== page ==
Talking of her stint in prison, a seemingly tired but smiling Kadzamira said she was well received and treated by female inmates at Chichiri prison who, she said, also sent a message of solidarity to the opposition MCP. Cecilia Kadzamira was granted bail on September 3 less than 48 hours after her arrest on charges of conspiring to murder three UDF cabinet ministers.

Bail was granted by Judge Duncan Tambala who said people should not use detention to punish suspects before trial.


Riot police in Blantyre on September 3 used tear-gas to disperse more than 300 demonstrators carrying anti-MCP placards, marching from Blantyre city centre to the High Court about five kilometres away.

The marchers said they were going to the High Court to petition the Chief Justice and demand that Judge Mackson Mkandawire should not preside over the case involving John Tembo, his son, John Jr, Cecilia Kadzamira and a former police man, Thunga. One of their placards read 'MCP party of murderers' another, 'Tembo stop killing us.'

Mkandawire acquitted Banda, Tembo and three others in a case in which they were charged with conspiracy to murder and attempted murder. The UDF supporters fear that Mkandawire would free John Tembo and company ust as he had done in the previous case.


There is a ray of hope that dismissed Malawi Broadcasting Corporation reporter, Hastings Maloya, could be reinstated, while his colleague, Francis Chikunkhuzeni, might have his suspension lifted following revelations confirming that an opposition rally, whose story the reporter filed took place.

Maloya was dismissed allegedly for filing a story on an MCP rally held in the volatile Ndirande township, where a by-election is due on November 19. Officials at MBC said the meeting was never held and said Maloya was dismissed solely for that reason.

But unofficial reports say a team was set up to investigate the issue and establish whether the said meeting really took place or not and has since confirmed the opposition rally actually took place.

MCP strongman John Tembo and his son by the same names, John charged with conspiracy to murder and attempted murder were given bail on September 4. The two were arrested on Septemebr 1 following confessions by three accused persons in a shooting incident that took place in Lilongwe in January 1996 incriminating them. The Tembos must report to police once every two months. The bail carries a bond of K20,000, non-cash and another surety of K20,000.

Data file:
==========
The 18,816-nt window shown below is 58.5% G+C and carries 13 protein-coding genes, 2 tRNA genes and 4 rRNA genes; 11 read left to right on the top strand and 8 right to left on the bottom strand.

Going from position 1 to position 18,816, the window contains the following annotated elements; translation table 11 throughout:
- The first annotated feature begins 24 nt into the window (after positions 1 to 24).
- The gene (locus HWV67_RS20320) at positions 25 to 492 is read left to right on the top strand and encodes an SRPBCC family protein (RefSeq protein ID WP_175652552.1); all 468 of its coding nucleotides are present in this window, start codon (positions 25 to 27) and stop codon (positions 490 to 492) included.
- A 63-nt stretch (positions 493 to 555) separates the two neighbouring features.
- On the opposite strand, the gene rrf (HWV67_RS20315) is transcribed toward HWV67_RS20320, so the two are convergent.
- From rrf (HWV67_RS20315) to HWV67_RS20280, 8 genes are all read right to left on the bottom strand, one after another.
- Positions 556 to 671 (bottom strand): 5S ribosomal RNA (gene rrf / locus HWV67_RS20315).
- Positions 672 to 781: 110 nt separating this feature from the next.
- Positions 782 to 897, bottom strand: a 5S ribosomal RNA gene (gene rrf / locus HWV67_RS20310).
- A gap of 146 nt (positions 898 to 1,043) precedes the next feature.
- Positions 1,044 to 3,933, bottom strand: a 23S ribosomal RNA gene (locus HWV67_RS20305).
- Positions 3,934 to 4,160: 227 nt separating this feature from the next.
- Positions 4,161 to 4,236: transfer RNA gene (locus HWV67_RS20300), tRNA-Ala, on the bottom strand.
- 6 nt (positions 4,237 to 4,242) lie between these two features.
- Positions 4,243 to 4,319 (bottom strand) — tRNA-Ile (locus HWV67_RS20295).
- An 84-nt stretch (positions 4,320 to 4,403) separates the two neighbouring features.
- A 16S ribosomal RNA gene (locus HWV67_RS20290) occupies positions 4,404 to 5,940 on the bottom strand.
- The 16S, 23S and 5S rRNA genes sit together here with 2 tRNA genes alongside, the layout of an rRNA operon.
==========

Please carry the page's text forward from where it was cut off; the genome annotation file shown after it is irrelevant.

2 GOVERNMENT TO PROBE LUNGUZI'S DEATH President Bakili Muluzi announced at a rally in Lilongwe on September 2 his government would probe the death of former inspector general of police McWilliam Lunguzi who died in a car accident in June this year.He said it was difficult to believe how out of four passengers only one person sitting at the back of the car could die. Lunguzi died when the vehicle he was travelling in together with MCP Vice President Gwanda Chakuamba hit a stationary tractor trailer in Dowa, central Malawi.

But police inspector general Patrick Chikapa contradicted Muluzi at a press conference on Monday when he said as far as the police investigations were concerned, Lunguzi died in car accident, and the issue was closed.

Meanwhile the Lunguzi family on September 5 said they were gravely concerned with Muluzi's announcement that the government would institute a probe into the death of their father.In a press release, Lunguzi's eledest daughter, Lucy Mauluka said it was sad that the UDF were now posing as if they sympathised with the the family when neither the party nor the government sent a message of condolence to the deceased's family. She said in addition, she had evidence that some central executive members of the UDF were even celebrating over their father's death. "Which was why he was not buried with full police honours as should have been the case," said Mauluka.She said it was therefore hypocritical for the UDF government to pose as if they cared about his death.


From: (Africa_news Network) Subject: Malawi News Online Date: 17 Sep 1996 10:40:15 GMT Me

Editor: Ali B. Ali-Dinar